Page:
The Last Laugh–Movie Review

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The Last Laugh

IF IT IS, THESE LEGENDS ARE GOING OUT ON A LOW NOTE
Movie Review – The Last Laugh
Review by Paul Preston

Yikes. Where to begin on the awfulness of the new Netflix film The Last Laugh?

There’s a trend happening with some of our aging actors that the films they appear in are becoming more and more shoddy. What fate wheel was spun where 88-year old Clint Eastwood can keep making and appearing in respectable and challenging films like Sully and The Mule and fellow Oscar winner Richard Dreyfuss gets condemned to movies like The Last Laugh? For decades, Dreyfuss has been such a rich talent, it’s a shame. Hopefully he rebounds soon.

The Last Laugh

Dreyfuss plays comic Buddy Green, living the retirement community life, fifty years after show business. His former manager Al Hart (Chevy Chase) finds himself in the same retirement home and he convinces Buddy to return to what they’re both good at, hitting comedy clubs across the country. The result, however, is a lot of flat codger jokes and straight failure of this movie about comedy to be funny. The film could salvage itself by succeeding at the relationships, but unfortunately, those are ham-fisted and hacky as well.

All good road movies at least lean towards the characters solving differences or searching deep inside to better themselves, but those moments aren’t there. Instead, they stop at numerous places to perform and plot gradually moves forward with jokes that aren’t there either. Occasionally there are “bits”, like tripping on ‘shrooms or explosive diarrhea, but they are executed as if Dreyfuss and Chase are as fully aware as we are that it’s a lame bit.

The Last Laugh

So, how about romance, does The Last Laugh do that effectively? Sadly, no. Andie MacDowell enters halfway through their trip as a love interest for Chase (which has NO chemistry, not helped by their fifteen-year age disparity). MacDowell dutifully relays the words she’s supposed to, and occasionally looks like she’s having fun, but all that was natural in Groundhog Day is forced here.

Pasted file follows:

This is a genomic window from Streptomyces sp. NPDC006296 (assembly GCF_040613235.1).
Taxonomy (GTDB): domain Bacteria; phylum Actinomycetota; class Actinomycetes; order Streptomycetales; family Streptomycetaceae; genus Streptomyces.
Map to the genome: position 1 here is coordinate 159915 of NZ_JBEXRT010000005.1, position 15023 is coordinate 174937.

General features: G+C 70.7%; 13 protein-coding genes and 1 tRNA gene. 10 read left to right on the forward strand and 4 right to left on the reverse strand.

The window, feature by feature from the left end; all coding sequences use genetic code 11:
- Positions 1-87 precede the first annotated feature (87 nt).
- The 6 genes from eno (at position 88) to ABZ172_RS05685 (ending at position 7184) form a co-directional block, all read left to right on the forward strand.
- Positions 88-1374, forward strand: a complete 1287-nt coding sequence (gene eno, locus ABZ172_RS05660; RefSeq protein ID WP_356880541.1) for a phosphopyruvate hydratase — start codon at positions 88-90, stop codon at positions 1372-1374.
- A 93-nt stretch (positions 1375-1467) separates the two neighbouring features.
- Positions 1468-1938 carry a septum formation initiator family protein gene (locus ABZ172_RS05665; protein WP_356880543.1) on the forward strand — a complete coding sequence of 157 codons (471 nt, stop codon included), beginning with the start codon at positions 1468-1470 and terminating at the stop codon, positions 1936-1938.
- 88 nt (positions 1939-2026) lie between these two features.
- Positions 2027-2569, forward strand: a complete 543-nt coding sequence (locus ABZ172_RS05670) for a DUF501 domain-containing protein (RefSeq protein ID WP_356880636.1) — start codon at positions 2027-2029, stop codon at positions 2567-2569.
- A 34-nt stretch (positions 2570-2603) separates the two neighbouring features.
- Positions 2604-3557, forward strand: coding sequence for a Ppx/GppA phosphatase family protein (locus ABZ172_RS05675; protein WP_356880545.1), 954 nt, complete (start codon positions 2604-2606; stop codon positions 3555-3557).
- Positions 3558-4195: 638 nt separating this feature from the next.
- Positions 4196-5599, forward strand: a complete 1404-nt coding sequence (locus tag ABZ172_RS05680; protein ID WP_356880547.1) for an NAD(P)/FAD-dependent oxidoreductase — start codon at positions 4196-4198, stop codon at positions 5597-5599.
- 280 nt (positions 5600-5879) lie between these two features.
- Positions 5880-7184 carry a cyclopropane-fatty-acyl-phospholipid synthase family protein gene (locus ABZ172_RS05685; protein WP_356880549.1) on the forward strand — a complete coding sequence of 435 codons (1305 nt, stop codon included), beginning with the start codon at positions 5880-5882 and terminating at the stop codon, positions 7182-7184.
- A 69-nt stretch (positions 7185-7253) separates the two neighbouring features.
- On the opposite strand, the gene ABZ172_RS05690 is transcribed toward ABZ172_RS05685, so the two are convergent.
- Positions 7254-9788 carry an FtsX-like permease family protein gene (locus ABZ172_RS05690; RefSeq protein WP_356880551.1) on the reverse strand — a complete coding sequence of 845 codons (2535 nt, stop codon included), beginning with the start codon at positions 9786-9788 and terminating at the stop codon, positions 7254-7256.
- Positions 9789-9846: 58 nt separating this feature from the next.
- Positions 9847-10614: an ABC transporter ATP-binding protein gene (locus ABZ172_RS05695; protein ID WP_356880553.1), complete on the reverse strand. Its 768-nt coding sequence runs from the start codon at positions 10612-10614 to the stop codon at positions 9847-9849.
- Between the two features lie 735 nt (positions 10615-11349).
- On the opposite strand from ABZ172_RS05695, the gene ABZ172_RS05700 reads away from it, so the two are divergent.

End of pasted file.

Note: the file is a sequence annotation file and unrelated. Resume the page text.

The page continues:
Technically, writer/director Greg Pritikin isn’t doing the production any favors, either. The cinematography has the crisp, digital feel of a movie they knew all along would never play in theaters, so the cinematic value of other old people adventures like Nebraska and even The Bucket List doesn’t resonate. The whole film does become ambitiously cinematic during a musical sequence, but to no real effect, story-wise. The score often does a disservice to scenes that could work, occasionally changing its pace and style before the scene changes its narrative tone, forecasting what’s going to happen, then demanding you feel a certain way. It’s way, way too present.

The Last Laugh

Is this Netflix’s fault? You CAN be selective, Netflix and not fund every movie that comes along. They want to be uttered in the same breath with other studios, so maybe they need to produce crap and prestige pieces at the same time? The Last Laugh and multiple-Oscar-nominee Roma came out within a month or so of each other, but just starting out, maybe Netflix should’ve made a name for itself by being cautious, not prolific.

But, there are better places on Netflix to see these actors, Close Encounters of the Third Kind, featuring Dreyfuss, is streaming (for now) and Chase is a guest on Norm Macdonald Has a Show as was as loose and charming as I’ve seen him in years. And if it’s the adventures of older people you want, Netflix is also home to The Kominsky Method and Grace and Frankie. It’s especially worth noting that Grace and Frankie is a sitcom that has eighty year-olds in it, not necessarily a sitcom about the struggle of being an eighty year-old. This freed up the writers to focus on the relationships, which The Last Laugh could’ve stood to do.

There, I’ve answered my own dilemma brought up at the beginning of this review. That wheel of fate that damns some aging actors and allows some to flourish – it’s the script. It’s always the script.

Directed by: Greg Pritikin
Release Date: September 28, 2018
Run Time: 98 Minutes
Country: US
Distributor: Netflix